John Livingstone Nevius

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John Livingston Nevius

John Livingston Nevius (4 March 1829 – 19 October 1893) was, for forty years, a pioneering American Protestant missionary in China, appointed by the American Presbyterian Mission; his missionary ideas were also very important in the spread of the church in Korea. He wrote several books on the themes of Chinese religions, customs and social life, and missionary work.


Nevius was born on a farm halfway between the villages of Lodi and Ovid in the "Lake country" of western New York state. It was an idyllic country location surrounded by fields and meadows with a nearby spring of pure water, and Lake Seneca, "gleaming through the trees", only 2 miles distant; he was the son of Benjamin Nevius, of Dutch descent, and his wife Mary Denton. He was educated at the college in Ovid, then at Union College in Schenectady, then, from 1850, at Princeton as a prospective minister in the Presbyterian Church.[1]

In 1853, Nevius married Helen Coan and, on June 15 of that year, the couple set off, as missionaries, on an arduous 6-month sea voyage to Ningpo, in the Che-Kiang province of China, arriving in the spring of 1854. He and his wife immediately set about learning the language, and Nevius's subsequent interest in the phenomenon of spirit possession was sparked off by conversations about the supernatural with his language tutor, Mr. Tu; the Chinese had a strong belief in the reality and power of the spirit world that was part of an animistic tradition going back thousands of years (see Chinese folk religion).[1][2]

The Revd. and Mrs. Nevius were soon travelling and preaching, as well as setting up missions and schools, studying and writing. In 1861 the couple moved to Shantung province, where most of their Chinese missionary work would be undertaken. They spent some time in Tung Chow and dispensed medicine to the locals during the 1862 cholera epidemic there. John also trained missionaries and helped to establish the country's first Synod which took place in Shanghai in 1870, while Mrs. Nevius set up a boarding school for girls.[1]

In 1871, they moved to Cheefoo and built a house there called "Nan Lou". In 1873, John embarked on a taxing 600-mile missionary tour by foot, finding rest and sustenance at whatever establishments he could find along the way. In 1877, there was a famine in the province of Shantung (the "Great North China Famine"), and he played a pivotal role in raising funds, setting up a food distribution centre and organising a relief corps from quarters at Kao-Yai. Famine struck again in 1889, and Nevius's abilities were, once more, called upon.[1]

Nevius continued with his missionary work to country areas until 1887, travelling thousands of miles, often under arduous conditions of terrain, weather etc. In 1890, he travelled to Korea and, although he stayed for only 2 weeks, his "Nevius Plan" (see below) was subsequently adopted and led to rapid growth of the church there.[3] He died suddenly, at home, in October 1893, and was buried in the cemetery at Chefoo.[1]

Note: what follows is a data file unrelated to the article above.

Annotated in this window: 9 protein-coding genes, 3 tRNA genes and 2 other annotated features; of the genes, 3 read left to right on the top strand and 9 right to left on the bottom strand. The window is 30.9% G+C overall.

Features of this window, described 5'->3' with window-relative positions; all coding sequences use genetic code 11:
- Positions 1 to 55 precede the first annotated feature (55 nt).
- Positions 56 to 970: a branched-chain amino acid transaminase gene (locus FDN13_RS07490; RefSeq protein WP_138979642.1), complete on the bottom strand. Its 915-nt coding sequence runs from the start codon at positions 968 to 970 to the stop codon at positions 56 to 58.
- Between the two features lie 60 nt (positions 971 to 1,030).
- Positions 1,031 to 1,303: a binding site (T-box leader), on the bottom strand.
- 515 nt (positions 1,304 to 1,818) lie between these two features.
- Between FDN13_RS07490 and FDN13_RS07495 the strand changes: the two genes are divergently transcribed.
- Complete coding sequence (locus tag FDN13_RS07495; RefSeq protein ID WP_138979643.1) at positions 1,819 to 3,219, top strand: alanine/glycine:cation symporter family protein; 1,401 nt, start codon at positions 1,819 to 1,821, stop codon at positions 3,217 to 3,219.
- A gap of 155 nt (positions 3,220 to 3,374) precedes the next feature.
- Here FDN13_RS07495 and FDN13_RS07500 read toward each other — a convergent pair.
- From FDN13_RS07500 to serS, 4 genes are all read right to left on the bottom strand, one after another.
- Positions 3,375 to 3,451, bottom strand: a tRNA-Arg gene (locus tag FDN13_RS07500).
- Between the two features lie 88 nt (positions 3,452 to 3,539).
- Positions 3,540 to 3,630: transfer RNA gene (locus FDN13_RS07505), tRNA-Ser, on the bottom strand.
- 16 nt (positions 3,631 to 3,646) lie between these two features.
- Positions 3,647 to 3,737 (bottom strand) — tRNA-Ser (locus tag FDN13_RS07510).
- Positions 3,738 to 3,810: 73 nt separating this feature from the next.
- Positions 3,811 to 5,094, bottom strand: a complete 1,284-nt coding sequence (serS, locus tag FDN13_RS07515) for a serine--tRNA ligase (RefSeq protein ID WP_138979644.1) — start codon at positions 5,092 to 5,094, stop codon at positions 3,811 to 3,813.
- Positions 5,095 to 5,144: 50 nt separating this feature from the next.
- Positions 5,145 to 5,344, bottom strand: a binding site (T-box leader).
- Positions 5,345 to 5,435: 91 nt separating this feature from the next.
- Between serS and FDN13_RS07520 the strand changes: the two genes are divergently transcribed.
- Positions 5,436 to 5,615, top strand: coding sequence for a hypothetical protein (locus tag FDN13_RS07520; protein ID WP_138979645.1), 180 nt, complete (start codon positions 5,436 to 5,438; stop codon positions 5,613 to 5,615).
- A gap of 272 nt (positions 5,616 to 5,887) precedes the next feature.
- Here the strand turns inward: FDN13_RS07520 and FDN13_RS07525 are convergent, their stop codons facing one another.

Nevius was the author of several books covering the subjects of Chinese religions, spiritual practices and social and political life, spirit possession and missionary work; his wife also wrote an exhaustive biography (see bibliography).

Indigenous Church Mission[edit]

After questioning the methods of western missionaries of his time, Nevius took up the Venn-Anderson principles of "self-propagation, self-government, and self-supporting" in a series of articles in the Chinese Recorder journal in 1885, which was later published as a book in 1886, The Planting and Development of Missionary Churches.[4] Nevius called for discarding old-style missions and the adoption of his new plan to foster an independent, self-supporting local church. He criticized the missionaries' practice of paying national workers out of mission funds, believing the healthy local church should be able to support its own local workers.[5]

The Nevius Plan[edit]

The missionary principles formulated by Nevius later became known as the "Nevius Plan", and were a development of the existing ideas of Henry Venn and Rufus Anderson.[6] When American Presbyterians began their work in Korea, the new missionaries invited Nevius to advise them. Embracing his method, the Korean mission enjoyed great success, although it did not gain similar popularity in China. The Nevius Plan outlined the following:[7]

  1. Christians should continue to live in their neighborhoods and pursue their occupations, being self-supporting and witnessing to their co-workers and neighbors.
  2. Missions should only develop programs and institutions that the national church desired and could support.
  3. The national churches should call out and support their own pastors.
  4. Churches should be built in the native style with money and materials given by the church members.
  5. Intensive biblical and doctrinal instruction should be provided for church leaders every year.

See also[edit]


  1. ^ a b c d e Creegan, 1903, pp. 200-212.
  2. ^ Nevius, Demon Possession, 1894, p. IV & 9.
  3. ^ David L. Larsen. The Company of the Preachers (Kregel Publications, 1998) p. 523.
  4. ^ Weber, Hans-Ruedi (2000), The Layman in Christian History: A Project of the Department on the Laity of the World Council of Churches, London: SCM Press, p. 350
  5. ^ Broomhall, Alfred James (1982), Hudson Taylor & China’s Open Century Volume Three: If I Had a Thousand Lives, Littleton, CO: Overseas Missionary Fellowship
  6. ^ Ung Kyu Pak. Millennialism in the Korean Protestant Church (Peter Lang, 2005) p. 96.
  7. ^ Terry, John Mark (2000), "Indigenous Churches", in Moreau, A. Scott (ed.), Evangelical Dictionary of World Missions, Grand Rapids, MI: Baker Books, pp. 483–485


External links[edit]

  • Biography (Biographical dictionary of Chinese Christianity)